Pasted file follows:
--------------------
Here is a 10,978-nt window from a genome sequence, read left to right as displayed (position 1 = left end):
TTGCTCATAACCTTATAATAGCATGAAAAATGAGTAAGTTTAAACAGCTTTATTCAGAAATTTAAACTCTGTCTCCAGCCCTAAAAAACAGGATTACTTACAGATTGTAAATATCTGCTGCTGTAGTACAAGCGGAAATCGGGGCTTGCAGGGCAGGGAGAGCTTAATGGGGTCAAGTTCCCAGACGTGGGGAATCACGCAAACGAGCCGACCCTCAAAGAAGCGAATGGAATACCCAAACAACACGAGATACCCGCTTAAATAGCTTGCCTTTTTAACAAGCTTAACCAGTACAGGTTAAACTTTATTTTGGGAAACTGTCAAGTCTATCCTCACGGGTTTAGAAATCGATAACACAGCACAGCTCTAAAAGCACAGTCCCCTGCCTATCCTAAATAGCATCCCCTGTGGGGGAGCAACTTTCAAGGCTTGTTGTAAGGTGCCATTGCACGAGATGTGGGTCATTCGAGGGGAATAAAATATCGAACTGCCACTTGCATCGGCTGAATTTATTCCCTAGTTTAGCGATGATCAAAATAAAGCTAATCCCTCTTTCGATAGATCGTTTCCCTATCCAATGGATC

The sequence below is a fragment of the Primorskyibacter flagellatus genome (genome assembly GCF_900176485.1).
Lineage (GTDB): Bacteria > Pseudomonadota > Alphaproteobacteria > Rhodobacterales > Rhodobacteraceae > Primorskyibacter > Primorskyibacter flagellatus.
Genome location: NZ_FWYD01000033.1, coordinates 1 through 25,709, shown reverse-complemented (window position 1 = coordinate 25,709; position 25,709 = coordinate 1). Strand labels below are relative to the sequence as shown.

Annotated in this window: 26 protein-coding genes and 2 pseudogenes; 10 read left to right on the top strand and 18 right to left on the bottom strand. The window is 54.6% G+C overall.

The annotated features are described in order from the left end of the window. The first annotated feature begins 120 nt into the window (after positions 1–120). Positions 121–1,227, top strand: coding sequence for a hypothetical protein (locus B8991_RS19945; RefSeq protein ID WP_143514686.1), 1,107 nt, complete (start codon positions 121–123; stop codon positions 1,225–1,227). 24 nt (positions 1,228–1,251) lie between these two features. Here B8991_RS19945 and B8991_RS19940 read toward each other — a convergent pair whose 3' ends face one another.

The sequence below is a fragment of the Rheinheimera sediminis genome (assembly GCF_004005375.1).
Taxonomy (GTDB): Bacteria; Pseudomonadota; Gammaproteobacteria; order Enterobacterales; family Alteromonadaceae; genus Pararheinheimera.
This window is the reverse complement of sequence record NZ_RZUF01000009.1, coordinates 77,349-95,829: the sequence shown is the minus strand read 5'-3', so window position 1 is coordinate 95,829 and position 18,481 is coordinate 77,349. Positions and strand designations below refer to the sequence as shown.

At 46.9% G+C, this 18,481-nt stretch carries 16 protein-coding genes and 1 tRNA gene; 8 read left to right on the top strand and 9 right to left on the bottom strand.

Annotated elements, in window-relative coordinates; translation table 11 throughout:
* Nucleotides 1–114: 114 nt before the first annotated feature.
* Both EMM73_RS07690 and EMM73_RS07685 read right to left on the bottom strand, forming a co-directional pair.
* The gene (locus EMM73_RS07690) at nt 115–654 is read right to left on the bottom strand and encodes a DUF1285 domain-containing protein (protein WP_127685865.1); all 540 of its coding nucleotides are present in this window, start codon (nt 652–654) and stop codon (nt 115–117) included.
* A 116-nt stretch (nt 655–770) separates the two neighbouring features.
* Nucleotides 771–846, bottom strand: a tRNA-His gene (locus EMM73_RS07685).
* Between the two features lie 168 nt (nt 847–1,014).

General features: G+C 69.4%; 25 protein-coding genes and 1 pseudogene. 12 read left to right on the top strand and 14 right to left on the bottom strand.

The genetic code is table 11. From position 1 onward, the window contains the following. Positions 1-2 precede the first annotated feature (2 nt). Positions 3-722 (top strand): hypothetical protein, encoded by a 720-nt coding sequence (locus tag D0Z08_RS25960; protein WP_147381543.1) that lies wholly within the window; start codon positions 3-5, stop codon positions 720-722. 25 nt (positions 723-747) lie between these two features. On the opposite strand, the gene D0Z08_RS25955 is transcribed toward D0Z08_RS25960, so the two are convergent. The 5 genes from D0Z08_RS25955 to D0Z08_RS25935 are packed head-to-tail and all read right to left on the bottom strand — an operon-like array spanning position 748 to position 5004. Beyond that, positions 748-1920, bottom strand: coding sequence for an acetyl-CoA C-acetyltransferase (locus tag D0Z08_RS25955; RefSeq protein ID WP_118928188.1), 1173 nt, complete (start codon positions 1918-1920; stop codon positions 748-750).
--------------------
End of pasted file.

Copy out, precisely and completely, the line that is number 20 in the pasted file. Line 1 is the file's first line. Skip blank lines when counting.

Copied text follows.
The genetic code is table 11. From position 1 onward, the window contains the following. Positions 1-2 precede the first annotated feature (2 nt). Positions 3-722 (top strand): hypothetical protein, encoded by a 720-nt coding sequence (locus tag D0Z08_RS25960; protein WP_147381543.1) that lies wholly within the window; start codon positions 3-5, stop codon positions 720-722. 25 nt (positions 723-747) lie between these two features. On the opposite strand, the gene D0Z08_RS25955 is transcribed toward D0Z08_RS25960, so the two are convergent. The 5 genes from D0Z08_RS25955 to D0Z08_RS25935 are packed head-to-tail and all read right to left on the bottom strand — an operon-like array spanning position 748 to position 5004. Beyond that, positions 748-1920, bottom strand: coding sequence for an acetyl-CoA C-acetyltransferase (locus tag D0Z08_RS25955; RefSeq protein ID WP_118928188.1), 1173 nt, complete (start codon positions 1918-1920; stop codon positions 748-750).